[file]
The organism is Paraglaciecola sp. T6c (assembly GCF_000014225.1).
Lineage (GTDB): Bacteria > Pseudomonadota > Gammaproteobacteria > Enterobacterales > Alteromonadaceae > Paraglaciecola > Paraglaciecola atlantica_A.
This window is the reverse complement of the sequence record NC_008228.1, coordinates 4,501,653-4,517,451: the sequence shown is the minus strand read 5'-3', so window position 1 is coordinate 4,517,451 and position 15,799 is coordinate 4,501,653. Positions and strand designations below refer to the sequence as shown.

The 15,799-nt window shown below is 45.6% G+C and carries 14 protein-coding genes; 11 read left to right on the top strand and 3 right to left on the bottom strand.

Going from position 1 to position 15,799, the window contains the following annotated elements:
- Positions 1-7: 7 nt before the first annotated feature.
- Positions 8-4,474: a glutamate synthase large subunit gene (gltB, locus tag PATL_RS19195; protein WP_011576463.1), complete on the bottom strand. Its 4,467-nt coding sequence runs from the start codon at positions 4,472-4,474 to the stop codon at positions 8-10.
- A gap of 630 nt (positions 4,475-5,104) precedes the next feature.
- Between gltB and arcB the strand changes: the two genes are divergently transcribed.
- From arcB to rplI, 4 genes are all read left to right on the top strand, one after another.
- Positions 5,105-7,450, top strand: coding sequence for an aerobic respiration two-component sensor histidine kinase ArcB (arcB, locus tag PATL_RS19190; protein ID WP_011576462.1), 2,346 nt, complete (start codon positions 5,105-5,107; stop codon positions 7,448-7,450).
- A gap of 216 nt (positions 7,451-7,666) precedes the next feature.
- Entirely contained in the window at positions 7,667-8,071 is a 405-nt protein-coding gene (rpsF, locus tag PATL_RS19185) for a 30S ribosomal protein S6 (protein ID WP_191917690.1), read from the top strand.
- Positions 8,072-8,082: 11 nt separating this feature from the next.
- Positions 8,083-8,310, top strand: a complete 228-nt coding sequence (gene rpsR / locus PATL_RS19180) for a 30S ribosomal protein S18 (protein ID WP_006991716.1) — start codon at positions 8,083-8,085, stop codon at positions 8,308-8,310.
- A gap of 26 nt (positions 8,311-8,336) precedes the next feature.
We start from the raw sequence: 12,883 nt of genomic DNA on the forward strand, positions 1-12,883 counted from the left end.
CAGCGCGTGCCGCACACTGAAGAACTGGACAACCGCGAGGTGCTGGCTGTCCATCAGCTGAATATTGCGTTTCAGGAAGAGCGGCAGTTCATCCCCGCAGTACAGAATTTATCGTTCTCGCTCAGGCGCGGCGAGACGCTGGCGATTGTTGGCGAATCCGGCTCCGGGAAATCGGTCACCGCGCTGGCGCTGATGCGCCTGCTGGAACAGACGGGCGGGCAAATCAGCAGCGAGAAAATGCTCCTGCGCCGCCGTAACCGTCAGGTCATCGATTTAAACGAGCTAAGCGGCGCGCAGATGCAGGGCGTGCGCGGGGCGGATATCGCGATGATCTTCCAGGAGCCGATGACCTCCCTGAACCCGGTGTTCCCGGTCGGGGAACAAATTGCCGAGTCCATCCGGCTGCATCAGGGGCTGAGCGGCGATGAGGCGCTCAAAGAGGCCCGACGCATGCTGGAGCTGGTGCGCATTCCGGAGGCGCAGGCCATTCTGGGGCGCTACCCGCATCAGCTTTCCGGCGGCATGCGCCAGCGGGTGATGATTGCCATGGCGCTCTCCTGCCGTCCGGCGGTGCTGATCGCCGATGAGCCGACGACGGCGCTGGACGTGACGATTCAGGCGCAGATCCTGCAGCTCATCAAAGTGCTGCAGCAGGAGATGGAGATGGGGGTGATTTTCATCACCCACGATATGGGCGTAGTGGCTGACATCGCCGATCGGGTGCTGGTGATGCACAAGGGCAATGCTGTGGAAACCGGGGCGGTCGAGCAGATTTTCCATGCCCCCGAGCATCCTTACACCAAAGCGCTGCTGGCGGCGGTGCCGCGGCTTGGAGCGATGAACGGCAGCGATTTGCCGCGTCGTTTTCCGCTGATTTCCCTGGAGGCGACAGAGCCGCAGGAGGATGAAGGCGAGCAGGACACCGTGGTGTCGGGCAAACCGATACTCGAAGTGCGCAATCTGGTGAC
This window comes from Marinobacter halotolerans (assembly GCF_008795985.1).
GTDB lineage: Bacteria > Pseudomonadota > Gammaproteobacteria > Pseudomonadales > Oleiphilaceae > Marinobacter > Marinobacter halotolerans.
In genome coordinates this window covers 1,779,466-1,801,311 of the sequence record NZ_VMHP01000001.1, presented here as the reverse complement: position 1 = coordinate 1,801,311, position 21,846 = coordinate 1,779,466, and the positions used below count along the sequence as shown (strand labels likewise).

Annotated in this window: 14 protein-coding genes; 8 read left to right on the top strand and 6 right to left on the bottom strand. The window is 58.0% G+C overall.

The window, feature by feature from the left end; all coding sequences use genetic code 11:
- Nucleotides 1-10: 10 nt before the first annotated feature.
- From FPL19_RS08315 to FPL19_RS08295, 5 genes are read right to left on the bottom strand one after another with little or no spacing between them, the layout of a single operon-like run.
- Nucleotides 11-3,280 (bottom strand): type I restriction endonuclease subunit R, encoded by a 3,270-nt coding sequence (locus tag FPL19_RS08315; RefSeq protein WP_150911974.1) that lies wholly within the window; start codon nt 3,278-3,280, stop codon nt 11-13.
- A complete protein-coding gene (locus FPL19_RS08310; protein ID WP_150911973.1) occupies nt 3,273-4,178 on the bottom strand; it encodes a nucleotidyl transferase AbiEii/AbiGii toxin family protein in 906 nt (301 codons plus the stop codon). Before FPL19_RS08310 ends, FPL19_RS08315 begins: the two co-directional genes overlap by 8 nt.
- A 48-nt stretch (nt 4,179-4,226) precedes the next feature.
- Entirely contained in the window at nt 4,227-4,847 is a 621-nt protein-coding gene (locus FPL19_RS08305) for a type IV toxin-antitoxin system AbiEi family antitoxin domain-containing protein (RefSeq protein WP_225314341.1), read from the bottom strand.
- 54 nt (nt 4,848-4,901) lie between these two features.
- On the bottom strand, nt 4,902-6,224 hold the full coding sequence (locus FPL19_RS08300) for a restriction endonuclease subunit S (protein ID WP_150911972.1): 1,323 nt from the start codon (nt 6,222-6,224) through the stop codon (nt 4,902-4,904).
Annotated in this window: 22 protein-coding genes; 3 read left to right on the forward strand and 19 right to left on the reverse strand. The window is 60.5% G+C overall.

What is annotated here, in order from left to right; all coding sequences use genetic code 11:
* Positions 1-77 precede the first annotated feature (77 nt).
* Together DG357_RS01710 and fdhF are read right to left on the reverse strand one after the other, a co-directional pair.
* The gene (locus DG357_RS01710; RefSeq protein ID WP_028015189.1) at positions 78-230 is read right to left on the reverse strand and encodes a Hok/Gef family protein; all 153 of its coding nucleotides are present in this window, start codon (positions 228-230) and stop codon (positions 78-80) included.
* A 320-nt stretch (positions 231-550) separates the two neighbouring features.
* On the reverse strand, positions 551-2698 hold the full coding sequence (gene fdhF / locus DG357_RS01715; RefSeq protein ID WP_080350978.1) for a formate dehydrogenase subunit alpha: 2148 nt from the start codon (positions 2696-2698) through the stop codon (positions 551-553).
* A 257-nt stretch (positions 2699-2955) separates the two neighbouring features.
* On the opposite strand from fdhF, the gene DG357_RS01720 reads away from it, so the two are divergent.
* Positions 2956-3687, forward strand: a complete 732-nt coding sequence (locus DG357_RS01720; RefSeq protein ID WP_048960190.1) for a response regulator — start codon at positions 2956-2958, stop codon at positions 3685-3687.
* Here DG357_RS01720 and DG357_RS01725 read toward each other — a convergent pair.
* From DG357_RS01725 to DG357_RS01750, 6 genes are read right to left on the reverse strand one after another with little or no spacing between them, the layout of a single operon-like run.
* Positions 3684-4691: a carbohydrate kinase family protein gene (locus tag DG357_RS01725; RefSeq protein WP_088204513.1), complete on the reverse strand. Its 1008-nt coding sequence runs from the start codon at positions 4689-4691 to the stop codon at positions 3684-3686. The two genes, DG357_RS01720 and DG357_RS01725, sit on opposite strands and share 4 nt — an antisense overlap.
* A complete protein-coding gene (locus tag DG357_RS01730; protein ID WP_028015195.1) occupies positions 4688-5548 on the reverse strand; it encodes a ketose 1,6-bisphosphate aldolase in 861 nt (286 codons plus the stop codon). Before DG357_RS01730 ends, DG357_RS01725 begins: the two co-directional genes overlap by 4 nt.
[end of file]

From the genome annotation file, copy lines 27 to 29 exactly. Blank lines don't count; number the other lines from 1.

- A complete protein-coding gene (locus FPL19_RS08310; protein ID WP_150911973.1) occupies nt 3,273-4,178 on the bottom strand; it encodes a nucleotidyl transferase AbiEii/AbiGii toxin family protein in 906 nt (301 codons plus the stop codon). Before FPL19_RS08310 ends, FPL19_RS08315 begins: the two co-directional genes overlap by 8 nt.
- A 48-nt stretch (nt 4,179-4,226) precedes the next feature.
- Entirely contained in the window at nt 4,227-4,847 is a 621-nt protein-coding gene (locus FPL19_RS08305) for a type IV toxin-antitoxin system AbiEi family antitoxin domain-containing protein (RefSeq protein WP_225314341.1), read from the bottom strand.